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Getting the ball over the net is the first step in becoming a tough server, but there are ways to make your serve more effective in scoring aces for your team.
1-Serve the weakest passer, judging by past performance.
2-If you don't know who their weakest passer is, serve the tallest player. They're often a front row specialist who spends very little time on perfecting their serve receive.
3-Serve a player who has just entered the game. That player hasn't yet had time to get into the flow of the game or gotten warmed up. Put the pressure on them right away.
4-Serve a player who has just been involved in a very taxing rally, expending alot of energy. Get them before they can recover physically and mentally.
5-Serve any player who has shown visible signs of being upset or angry. Their frame of mind will usually cause them to make another mistake.
6-Serve any player who has just shanked the previous serve. Their mental state will be shaky, and they'll be thinking harder about the next pass. If they continue to mishandle your serves, keep serving them until they either finally pass successfully or are substituted out. (In which case, you'll immediately serve their sub!)
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Doug Beal, Coach of the 1984 Gold-Medal-winning U.S. Men's Olympic Team, outlines his traits a winning volleyball athlete should cultivate in his 1985 book "Spike!"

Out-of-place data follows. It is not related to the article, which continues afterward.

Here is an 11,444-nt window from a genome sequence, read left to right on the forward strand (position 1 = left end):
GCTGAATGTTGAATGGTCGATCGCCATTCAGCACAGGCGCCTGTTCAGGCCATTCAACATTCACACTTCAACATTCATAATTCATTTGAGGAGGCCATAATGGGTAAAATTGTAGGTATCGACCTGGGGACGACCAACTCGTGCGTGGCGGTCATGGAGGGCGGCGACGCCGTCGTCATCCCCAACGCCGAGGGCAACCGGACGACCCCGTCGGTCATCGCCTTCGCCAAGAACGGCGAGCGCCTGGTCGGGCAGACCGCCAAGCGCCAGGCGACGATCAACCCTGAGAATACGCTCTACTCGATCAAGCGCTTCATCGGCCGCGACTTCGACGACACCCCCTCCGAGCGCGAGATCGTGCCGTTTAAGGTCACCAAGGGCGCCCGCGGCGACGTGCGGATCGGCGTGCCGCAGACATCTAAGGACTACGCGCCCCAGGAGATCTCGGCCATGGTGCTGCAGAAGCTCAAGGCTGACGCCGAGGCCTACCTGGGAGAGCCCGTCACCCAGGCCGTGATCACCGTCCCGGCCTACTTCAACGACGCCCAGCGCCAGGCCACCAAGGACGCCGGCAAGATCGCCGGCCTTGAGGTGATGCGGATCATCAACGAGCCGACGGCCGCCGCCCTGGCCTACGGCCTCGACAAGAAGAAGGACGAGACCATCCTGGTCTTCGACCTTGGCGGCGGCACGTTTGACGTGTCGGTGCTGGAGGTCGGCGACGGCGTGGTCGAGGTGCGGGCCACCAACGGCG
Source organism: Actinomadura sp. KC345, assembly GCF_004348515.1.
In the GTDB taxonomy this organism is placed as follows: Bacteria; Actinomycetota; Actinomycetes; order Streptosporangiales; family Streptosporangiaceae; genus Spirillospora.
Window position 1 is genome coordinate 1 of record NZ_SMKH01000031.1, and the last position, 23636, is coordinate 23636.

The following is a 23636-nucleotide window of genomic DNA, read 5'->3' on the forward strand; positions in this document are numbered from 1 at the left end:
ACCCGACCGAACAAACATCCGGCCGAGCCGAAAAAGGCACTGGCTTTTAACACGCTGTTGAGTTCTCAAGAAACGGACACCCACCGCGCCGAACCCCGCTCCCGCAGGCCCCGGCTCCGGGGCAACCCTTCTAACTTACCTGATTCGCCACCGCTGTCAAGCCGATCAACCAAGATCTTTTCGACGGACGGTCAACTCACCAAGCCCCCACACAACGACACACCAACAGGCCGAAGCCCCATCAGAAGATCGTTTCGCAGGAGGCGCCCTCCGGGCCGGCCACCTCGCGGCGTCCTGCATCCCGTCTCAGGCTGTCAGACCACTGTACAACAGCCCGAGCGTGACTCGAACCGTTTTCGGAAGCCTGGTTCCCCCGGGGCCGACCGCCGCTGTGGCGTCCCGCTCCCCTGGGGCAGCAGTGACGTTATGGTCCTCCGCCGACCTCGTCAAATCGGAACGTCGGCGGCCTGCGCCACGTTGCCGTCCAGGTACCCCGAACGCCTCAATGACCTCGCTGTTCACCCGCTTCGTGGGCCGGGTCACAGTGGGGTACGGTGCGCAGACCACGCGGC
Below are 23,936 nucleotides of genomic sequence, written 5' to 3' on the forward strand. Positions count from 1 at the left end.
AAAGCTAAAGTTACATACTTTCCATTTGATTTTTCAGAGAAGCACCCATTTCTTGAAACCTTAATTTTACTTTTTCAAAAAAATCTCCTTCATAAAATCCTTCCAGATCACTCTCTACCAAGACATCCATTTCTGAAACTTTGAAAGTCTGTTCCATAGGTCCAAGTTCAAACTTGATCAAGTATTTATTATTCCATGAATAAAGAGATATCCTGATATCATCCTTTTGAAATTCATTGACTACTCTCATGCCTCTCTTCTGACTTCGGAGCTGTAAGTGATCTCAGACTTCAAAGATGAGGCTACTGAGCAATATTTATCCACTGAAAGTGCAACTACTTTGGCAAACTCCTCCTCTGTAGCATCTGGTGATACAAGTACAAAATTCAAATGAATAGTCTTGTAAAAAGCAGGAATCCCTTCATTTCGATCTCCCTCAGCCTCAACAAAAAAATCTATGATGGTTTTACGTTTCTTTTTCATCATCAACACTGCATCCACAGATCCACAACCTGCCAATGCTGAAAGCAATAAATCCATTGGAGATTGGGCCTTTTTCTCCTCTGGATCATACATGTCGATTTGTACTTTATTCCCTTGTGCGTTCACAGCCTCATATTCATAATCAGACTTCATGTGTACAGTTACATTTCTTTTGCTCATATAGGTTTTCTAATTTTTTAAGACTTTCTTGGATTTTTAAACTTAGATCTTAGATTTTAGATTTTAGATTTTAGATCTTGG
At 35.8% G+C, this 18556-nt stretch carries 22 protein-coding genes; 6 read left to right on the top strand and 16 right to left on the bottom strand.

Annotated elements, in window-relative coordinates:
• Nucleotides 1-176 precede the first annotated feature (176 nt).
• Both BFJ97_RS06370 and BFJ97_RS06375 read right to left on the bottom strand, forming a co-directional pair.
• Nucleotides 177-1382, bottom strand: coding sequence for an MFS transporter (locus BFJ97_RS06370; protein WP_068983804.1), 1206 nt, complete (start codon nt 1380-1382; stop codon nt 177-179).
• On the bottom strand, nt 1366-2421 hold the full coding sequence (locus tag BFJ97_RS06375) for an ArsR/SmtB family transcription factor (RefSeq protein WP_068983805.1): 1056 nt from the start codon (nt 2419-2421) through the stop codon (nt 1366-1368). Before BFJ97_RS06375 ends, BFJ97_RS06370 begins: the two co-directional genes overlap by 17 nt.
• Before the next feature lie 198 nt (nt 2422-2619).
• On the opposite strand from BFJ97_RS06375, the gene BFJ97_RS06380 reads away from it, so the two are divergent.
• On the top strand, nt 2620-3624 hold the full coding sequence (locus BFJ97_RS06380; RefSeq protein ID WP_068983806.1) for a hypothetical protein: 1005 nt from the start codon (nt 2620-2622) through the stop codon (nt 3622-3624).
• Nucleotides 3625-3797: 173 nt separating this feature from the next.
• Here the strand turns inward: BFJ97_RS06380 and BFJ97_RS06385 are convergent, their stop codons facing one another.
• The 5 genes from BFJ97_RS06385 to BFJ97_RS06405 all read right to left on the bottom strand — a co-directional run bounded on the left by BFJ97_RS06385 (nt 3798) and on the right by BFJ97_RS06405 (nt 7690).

Respect the other team's athletes.
When you block a ball, turn around and celebrate with your teammates.
Don't play them, play yourself.
If you only play to win, you limit yourself. You can do better! Play every ball as if it was the most important play of the game.
Don't watch the other players to see what they're doing. Don't worry about the score. Play your very best, every play, and the rest will take care of itself.
Celebrating together builds enthusiasm and confidence.
Playing against yourself builds skill and sportsmanship.
Beware of Your Rings:
Here's a good tip for adult players (since most high schools and college rules prohibit wearing jewelry on the court):
A jammed finger swells up faster than a helium balloon.
So even if you're just volleying in your backyard, take off your ring. The alternative is to cut your precious ring off if your finger gets jammed, which isn't a pleasant scenario.
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|Sheri Ann Richerson|